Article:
# New form of propulsion

1. Sep 29, 2007

### Mackay1011

Hey, I know it's easier said then done but why are scientists spending so much money trying to improve the way we travel using "fuel" i.e hydrogen or whatever they use to go mach 2 plus. lets be realistic we are never going to be able to travel far into space because it uses to much fuel and we would run out.

Rockets are crap because they also dont last long. isnt there anything in space itself that we could use to propel "really fast" into space, then we wouldn't run out?

or, send a satelite thingy into space and try to land it on an asteriod and let the asteriod do the work?

please reply in detail, thanks

2. Sep 29, 2007

### D H

Staff Emeritus
We've sent people to the moon and unmanned probes a LOT further with existing rocket technology. That said, the world's space agencies do fund research into more advanced technologies.

BTW, Mach 2 is slow. Very, very slow. You have to get to Mach 25 just to get into low Earth orbit.

3. Sep 29, 2007

### Colin1

The Bussard Collector popularised by the Star Trek franchises is actually a factual, though at present theoretical propulsion system; it was given a tongue-in-cheek airing on the series way back in the 60s, which is when the theory was evolved if I recall. They were the red, glowy bits on the front of the warp nacelles.

I think the theory is that ionized EM fields around the engine, scoop hydrogen or some other stellar mass into the ramjet engine. Unfortunately, this stellar mass is only present in nanoscopic amounts per cubic metre of space, meaning the ionised scoops would need to trawl something like 10^18 m of space to collect a gram of anything 'burnable' - which could explain why it'll probably remain on the drawing board for some time yet.

4. Sep 29, 2007

### mgb_phys

But it does have the interesting feature that as you go faster it gets more efficent - so if you want to go to andromeda it's pretty handy!

5. Sep 29, 2007

### Danger

Mackay, I suspect that you are making a fundamental error regarding space travel. That's based upon your statement about the fuel running out. It isn't like an aeroplane or car on Earth that stops when it's out of gas. A space vehicle will continue on at the same velocity that it had after its last production of thrust. Realistically, a vehicle will retain sufficient fuel to alter that velocity if necessary, by either changing direction or changing speed.
Colin, the Bussard ramjet is indeed a workable technology, but complicated. Although it's been a few decades since I read anything about it, I seem to recall that it involves using a laser to ionize interplanetary or interstellar hydrogen, and then using a magnetic 'scoop' of several thousand kilometres in area to funnel it into a fusion engine. I'm a pretty serious Star Trek (all versions) fan, and I don't recall the mention of Bussard collectors before TNG. The warp engines were based upon matter/antimatter annihilation, not nuclear fusion. A Bussard ramjet could certainly suck in enough hydrogen, which would be pure protons in its ionized state, but it couldn't gather the antiprotons to react them with.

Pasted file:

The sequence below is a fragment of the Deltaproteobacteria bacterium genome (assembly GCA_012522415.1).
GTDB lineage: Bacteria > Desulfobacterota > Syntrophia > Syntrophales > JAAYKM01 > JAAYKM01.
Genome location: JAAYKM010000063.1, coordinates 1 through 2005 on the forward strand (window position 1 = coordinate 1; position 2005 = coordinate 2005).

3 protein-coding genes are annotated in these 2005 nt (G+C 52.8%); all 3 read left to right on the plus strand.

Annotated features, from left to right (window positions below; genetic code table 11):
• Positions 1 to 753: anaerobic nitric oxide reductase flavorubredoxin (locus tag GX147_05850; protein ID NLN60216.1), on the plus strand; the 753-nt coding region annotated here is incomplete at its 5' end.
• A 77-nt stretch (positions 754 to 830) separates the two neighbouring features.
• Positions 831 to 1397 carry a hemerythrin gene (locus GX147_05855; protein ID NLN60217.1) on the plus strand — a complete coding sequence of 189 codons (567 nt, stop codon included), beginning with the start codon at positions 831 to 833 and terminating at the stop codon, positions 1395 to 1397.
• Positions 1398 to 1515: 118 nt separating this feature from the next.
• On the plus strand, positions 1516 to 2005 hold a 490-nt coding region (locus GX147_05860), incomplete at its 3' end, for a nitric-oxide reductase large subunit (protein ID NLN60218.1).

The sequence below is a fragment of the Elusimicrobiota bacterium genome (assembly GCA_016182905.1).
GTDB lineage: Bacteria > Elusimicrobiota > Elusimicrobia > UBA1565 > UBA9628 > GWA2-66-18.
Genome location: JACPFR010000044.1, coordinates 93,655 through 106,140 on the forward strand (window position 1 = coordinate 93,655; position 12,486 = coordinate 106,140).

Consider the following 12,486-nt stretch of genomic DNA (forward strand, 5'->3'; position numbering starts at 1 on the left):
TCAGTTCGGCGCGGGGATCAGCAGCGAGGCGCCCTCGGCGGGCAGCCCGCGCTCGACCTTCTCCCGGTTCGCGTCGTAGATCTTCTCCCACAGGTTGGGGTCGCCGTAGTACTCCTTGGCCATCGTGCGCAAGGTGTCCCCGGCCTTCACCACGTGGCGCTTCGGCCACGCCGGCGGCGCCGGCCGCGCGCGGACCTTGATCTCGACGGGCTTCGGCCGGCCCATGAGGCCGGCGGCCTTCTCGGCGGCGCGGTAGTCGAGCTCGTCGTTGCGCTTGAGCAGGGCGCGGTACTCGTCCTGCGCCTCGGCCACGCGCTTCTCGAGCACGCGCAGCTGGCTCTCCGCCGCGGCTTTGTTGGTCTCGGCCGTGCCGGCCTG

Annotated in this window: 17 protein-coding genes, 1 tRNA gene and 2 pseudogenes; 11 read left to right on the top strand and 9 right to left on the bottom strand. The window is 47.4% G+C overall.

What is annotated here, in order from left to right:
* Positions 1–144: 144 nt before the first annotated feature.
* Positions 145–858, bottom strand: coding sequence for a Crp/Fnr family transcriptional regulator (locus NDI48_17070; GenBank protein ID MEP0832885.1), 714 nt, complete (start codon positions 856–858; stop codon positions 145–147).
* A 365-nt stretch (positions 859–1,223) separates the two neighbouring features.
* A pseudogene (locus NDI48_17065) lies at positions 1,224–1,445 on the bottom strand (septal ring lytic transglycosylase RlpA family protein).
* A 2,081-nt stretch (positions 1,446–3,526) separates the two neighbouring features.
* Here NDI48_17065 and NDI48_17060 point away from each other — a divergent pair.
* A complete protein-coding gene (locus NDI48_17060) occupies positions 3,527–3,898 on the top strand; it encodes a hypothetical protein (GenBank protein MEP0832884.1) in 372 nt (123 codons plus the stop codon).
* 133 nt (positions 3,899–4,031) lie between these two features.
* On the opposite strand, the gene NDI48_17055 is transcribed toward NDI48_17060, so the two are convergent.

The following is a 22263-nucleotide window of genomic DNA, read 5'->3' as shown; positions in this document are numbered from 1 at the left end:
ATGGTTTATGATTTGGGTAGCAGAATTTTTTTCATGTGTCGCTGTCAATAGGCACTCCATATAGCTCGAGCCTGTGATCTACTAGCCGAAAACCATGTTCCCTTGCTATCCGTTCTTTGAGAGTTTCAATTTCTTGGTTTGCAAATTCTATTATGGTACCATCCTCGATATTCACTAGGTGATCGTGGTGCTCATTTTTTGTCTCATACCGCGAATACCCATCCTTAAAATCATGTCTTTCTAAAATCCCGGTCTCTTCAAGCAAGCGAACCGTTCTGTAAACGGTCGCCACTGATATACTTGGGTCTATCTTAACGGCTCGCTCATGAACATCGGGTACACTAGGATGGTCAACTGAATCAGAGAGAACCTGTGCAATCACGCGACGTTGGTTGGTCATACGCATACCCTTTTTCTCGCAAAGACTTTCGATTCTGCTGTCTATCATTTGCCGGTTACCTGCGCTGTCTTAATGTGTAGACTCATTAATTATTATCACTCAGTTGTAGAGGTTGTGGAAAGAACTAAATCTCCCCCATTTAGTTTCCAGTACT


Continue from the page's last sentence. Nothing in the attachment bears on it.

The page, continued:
6. Sep 30, 2007

### Mackay1011

Danger you have explained pretty good :D thanks, so with the PROVEN technology that we have at the moment how fast could we travel in space and when the fuel runs out we could still maintain that speed.

A gas cylinder is compressed and when it blows up it shoots into the air....
cant you really cram loads and loads of the most explosive fuel know and then ignite it when were in space and stay at a constant speed of say 60,000mph? or something

7. Oct 1, 2007

### malawi_glenn

Scientits dont waste money. Politicians give money to scientists to do certain tasks.

8. Oct 1, 2007

### Janus

Staff Emeritus
That depends on how much fuel you have on hand. The more fuel your rocket holds, the faster its final speed will be.
The equation goes like this:
$$V_{final} = V_{exhaust} \ln (MR )$$

Where MR is the mass ratio, or the mass of the rocket plus its fuel divided by the mass of the rocket alone

The other factor is the exhaust velocity (how fast the gases shoot out the back of the rocket). The higher this velocity, the faster your rocket will end up going for the same amount of fuel. This is a measure of the efficiency of the rocket. The exhaust velocity is a function of the energy content of your fuel and how hot in burns.
In space, as long as the fuel is burning at its hottest, it doesn't really matter if we burn it up fast or slow, we still reach the same final velocity.

There is a limit as to how hgh an exhaust velocity you can achieve with chemical explosives, which is why research is being done in propulsion systems such as ION drives, which can achieve much higher exhaust velocities, and thus can reach higher speeds using less fuel.

Last edited: Oct 1, 2007
9. Oct 1, 2007

### quetzalcoatl9

the Bussard ramjet is fairly unfeasible as it stands since (a) the density of hydrogen in free space is estimated based upon an average determined within the solar system and (b) by far, nearly all of that scarce hydrogen will not be ions but rather will be in it's electronic ground state - one would be lucky to find a significant amount of free ions. as for somehow actively ionizing and then electrostatically collecting, good luck with that.

Know someone interested in this topic? Share this thread via Reddit, Google+, Twitter, or Facebook